the Court to hold that the offence in question was
not murder but it was an offence of culpable
homicide not amounting to murder as specified in
Exception 4 to Section 300 and hence punishable
under Section 304 part II IPC

16. In the result, we allow the appeal but only to
the extent that instead of Section 302 IPC, the
appellant shall stand convicted for the offence of
culpable homicide not amounting to murder
punishable under Section 304 Part II IPC and
accordingly sentenced to undergo rigorous
imprisonment for a period of 10 years. The
conviction and sentence imposed under Section
498-Aas also the fine imposed upon the appellant
and the default sentence awarded to him shall
remain unaltered which shall run concurrently.

17. The appeal is accordingly disposed of in above
terms in modification of the orders passed by the
courts below.”

Upon consideration of evidence of this case, we are of
the opinion that it is a fit case to give benefit of exception 4 of
Section 300 of IPC to the accused appellant on the ground
that even according to prosecution case, there was no pre-
meditation in commission of crime; and secondly, there is not
even a suggestion or we may say conclusive evidence that the
appellant had any predetermined motive or enmity to commit
the offence against the deceased leave alone a serious offence
like murder. Thirdly, no conclusive evidence is adduced by the

CRL.A. 19/2013 Page 11 of 13
prosecution to prove any kind of constant quarrel ever
ensured since marriage between the couple and that too for a
cause known to others, which could lead to killing Manju or
whether any unsuccessful attempt was ever made by the
appellant to kill her in past.” (emphasis supplied)

14. When the facts of the present case are appreciated in the light of the
aforesaid rulings, we find that in the present case the conviction of the
appellant under Section 302 IPC cannot be sustained. It is clearly
established that the death of the deceased was homicidal. It is evident that it
is the appellant who is responsible for the same. He has not been able to
discharge the presumption against him cast by Section 106 of the Evidence
Act. He has not probablised his defence that the hanging of the deceased
was suicidal. The death of the deceased took place in the dead of the night
when, admittedly, the appellant was with the deceased. The other injuries
found on the body of the deceased also establish that the death of the
deceased was preceeded by quarrel and violence inasmuch, as, there were
several injuries found on the body of the deceased, which were ante-mortem.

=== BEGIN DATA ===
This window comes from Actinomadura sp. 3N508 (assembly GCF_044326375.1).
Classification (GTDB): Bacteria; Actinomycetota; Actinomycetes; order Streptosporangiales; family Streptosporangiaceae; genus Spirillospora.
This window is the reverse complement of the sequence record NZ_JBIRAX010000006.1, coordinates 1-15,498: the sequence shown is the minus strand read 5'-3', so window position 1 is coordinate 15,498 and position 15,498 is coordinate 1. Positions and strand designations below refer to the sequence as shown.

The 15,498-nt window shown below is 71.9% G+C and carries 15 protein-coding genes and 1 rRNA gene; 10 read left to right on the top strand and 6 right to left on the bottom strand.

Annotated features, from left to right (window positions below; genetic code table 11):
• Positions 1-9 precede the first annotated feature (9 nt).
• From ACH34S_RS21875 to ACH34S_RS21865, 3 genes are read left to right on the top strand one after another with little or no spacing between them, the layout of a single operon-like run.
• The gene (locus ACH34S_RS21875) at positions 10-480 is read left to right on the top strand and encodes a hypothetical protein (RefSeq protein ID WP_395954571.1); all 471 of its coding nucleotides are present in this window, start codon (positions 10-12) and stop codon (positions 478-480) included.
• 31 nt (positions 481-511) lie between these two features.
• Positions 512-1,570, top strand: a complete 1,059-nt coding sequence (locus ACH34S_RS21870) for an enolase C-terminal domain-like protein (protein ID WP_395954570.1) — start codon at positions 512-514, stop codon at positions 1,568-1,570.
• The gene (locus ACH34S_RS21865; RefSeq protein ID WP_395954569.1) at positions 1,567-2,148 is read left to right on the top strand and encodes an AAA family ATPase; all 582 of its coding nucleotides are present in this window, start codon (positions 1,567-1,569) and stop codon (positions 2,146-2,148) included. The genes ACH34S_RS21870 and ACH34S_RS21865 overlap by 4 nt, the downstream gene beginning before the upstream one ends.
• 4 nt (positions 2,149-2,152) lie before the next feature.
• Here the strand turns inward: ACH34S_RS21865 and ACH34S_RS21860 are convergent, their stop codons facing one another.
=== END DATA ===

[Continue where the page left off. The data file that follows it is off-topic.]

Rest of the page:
15. At the same time, since no motive has been found for the appellant to
have murdered his wife, the appellant, in our view, is entitled to the benefit
of Exception IV to Section 300 IPC. It appears to us that the appellant
caused the death of the deceased without pre-meditation in a sudden fight or
a sudden quarrel, and in the heat of passion. The death was caused by
hanging and no specific weapon was used which, if used, would have
indicated pre-meditation on the part of the appellant to commit the murder
of his wife. The prosecution has not established that the rope used in
hanging was arranged by the appellant as per plan.

CRL.A. 19/2013 Page 12 of 13

16. In these circumstances, we set aside the conviction of the appellant
under Section 302 IPC. At the same time, he is liable to be convicted under
Section 304 Part-I IPC in view of the decisions taken note of hereinabove
and the facts of the present case.

17. The nominal roll on record dated 28.09.2016 shows that the appellant
had undergone, as on 27.09.2016, a sentence of 6 years and 29 days, apart
from earning remission of 1 year, 4 months and 25 days. The record shows
that the sentence of the appellant was suspended for a period of 1 month
vide order dated 20.02.2017. It was again suspended for a period of 10 days
vide order dated 13.11.2017. Thus, the appellant would have undergone a
sentence of more than 7 years and 3 months, and have earned remission of 1
year and 7-8 months as on date.

18. The record shows that the daughter of the appellant, who is now about
9 years, is suffering from kidney stones and has to be operated upon for the
same.

19. Considering all the aforesaid circumstances, we sentence the appellant
to the period already undergone. The appellant is directed to be released
forthwith, if not required in any other case.

VIPIN SANGHI, J

P.S.TEJI, J

JANUARY 08, 2017
B.S. Rohella

CRL.A. 19/2013 Page 13 of 13